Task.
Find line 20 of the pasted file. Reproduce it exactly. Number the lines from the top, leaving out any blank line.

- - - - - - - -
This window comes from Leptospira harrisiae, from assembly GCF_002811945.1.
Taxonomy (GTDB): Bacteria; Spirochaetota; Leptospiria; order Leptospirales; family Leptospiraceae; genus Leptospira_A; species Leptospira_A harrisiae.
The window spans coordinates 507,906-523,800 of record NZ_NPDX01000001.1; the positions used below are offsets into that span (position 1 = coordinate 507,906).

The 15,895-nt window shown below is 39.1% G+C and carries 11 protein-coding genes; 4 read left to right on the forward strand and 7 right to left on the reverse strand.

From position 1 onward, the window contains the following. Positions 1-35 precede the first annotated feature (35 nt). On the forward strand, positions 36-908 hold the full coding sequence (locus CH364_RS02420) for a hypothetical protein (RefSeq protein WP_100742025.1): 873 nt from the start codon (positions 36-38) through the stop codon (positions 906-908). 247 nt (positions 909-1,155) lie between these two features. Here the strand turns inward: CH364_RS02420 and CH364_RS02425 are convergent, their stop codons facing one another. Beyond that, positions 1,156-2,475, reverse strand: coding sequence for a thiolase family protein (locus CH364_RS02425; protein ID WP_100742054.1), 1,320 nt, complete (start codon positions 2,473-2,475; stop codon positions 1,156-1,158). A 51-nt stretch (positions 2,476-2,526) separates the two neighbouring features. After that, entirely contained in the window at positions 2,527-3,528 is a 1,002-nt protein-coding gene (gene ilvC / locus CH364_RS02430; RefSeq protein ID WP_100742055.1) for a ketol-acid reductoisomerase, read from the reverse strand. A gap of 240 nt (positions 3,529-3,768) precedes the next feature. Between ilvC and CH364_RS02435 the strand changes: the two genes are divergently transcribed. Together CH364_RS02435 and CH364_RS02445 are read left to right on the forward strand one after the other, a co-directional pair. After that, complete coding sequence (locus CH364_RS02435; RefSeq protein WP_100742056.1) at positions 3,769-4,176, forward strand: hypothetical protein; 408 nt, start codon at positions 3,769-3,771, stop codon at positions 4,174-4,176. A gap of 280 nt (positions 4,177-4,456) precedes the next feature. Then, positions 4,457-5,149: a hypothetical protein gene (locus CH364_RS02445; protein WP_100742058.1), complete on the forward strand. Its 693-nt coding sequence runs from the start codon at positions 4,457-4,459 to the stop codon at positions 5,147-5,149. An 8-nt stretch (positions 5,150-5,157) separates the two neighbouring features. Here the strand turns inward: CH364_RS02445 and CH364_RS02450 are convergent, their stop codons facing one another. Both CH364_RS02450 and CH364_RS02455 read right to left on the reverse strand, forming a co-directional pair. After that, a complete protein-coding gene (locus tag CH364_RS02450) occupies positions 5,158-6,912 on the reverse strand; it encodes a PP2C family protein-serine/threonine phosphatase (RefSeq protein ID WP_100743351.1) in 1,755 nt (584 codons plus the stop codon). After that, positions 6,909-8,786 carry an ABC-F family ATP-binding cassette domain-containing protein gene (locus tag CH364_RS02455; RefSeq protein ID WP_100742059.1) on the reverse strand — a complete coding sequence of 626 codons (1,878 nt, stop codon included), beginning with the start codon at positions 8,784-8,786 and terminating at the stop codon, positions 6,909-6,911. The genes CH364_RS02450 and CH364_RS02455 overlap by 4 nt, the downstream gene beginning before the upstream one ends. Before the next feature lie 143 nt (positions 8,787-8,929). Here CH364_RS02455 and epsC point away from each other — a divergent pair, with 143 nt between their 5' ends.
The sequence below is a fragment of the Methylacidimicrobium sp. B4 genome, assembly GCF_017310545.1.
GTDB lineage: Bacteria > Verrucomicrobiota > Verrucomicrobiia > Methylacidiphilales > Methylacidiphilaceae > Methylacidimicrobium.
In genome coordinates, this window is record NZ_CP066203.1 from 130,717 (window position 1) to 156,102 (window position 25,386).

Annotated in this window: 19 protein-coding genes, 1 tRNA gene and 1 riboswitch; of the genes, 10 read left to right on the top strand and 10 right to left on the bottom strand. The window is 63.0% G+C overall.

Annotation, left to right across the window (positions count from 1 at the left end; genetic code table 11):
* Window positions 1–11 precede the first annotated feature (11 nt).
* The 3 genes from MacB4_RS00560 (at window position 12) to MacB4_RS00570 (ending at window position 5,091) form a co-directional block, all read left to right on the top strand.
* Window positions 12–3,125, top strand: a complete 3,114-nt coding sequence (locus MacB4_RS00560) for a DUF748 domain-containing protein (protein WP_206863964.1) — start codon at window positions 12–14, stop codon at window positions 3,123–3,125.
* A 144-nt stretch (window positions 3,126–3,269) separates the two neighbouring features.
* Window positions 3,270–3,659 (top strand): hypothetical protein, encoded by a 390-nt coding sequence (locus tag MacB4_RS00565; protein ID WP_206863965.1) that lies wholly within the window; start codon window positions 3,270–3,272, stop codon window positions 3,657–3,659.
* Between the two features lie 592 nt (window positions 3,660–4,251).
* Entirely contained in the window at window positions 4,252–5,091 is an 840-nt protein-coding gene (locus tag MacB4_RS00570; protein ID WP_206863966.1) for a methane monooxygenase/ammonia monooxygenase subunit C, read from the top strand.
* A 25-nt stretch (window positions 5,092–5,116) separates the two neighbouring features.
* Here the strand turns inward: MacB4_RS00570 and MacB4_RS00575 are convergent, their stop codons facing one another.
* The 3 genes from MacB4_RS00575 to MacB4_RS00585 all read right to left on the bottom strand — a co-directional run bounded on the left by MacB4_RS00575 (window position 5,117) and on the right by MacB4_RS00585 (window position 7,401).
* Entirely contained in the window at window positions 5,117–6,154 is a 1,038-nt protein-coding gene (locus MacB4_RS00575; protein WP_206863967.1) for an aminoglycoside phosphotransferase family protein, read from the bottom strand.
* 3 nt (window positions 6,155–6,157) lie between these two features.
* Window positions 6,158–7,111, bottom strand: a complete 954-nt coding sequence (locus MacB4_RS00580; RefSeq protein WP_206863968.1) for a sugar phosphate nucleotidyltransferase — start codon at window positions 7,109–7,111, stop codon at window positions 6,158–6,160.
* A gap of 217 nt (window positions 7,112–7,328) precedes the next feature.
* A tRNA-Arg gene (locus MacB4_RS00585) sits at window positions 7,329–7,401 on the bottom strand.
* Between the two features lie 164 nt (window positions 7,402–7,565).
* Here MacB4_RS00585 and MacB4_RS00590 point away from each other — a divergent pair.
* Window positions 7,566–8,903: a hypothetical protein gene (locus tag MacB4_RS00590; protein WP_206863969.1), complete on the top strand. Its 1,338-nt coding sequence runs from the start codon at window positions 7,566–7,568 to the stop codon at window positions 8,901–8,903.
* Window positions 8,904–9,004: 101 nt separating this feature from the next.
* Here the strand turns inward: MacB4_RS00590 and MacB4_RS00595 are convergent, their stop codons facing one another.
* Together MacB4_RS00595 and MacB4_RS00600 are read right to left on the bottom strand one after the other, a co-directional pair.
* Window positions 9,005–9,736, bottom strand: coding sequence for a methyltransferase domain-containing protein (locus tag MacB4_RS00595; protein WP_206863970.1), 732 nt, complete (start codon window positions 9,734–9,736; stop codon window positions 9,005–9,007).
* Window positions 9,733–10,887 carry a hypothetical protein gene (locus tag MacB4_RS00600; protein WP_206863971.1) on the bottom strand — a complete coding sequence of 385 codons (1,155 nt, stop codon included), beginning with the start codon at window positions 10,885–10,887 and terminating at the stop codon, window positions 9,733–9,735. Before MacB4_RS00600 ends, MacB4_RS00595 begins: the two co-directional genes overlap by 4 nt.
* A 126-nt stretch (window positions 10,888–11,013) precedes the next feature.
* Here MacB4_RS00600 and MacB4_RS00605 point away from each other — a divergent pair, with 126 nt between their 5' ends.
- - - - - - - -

* The 3 genes from MacB4_RS00575 to MacB4_RS00585 all read right to left on the bottom strand — a co-directional run bounded on the left by MacB4_RS00575 (window position 5,117) and on the right by MacB4_RS00585 (window position 7,401).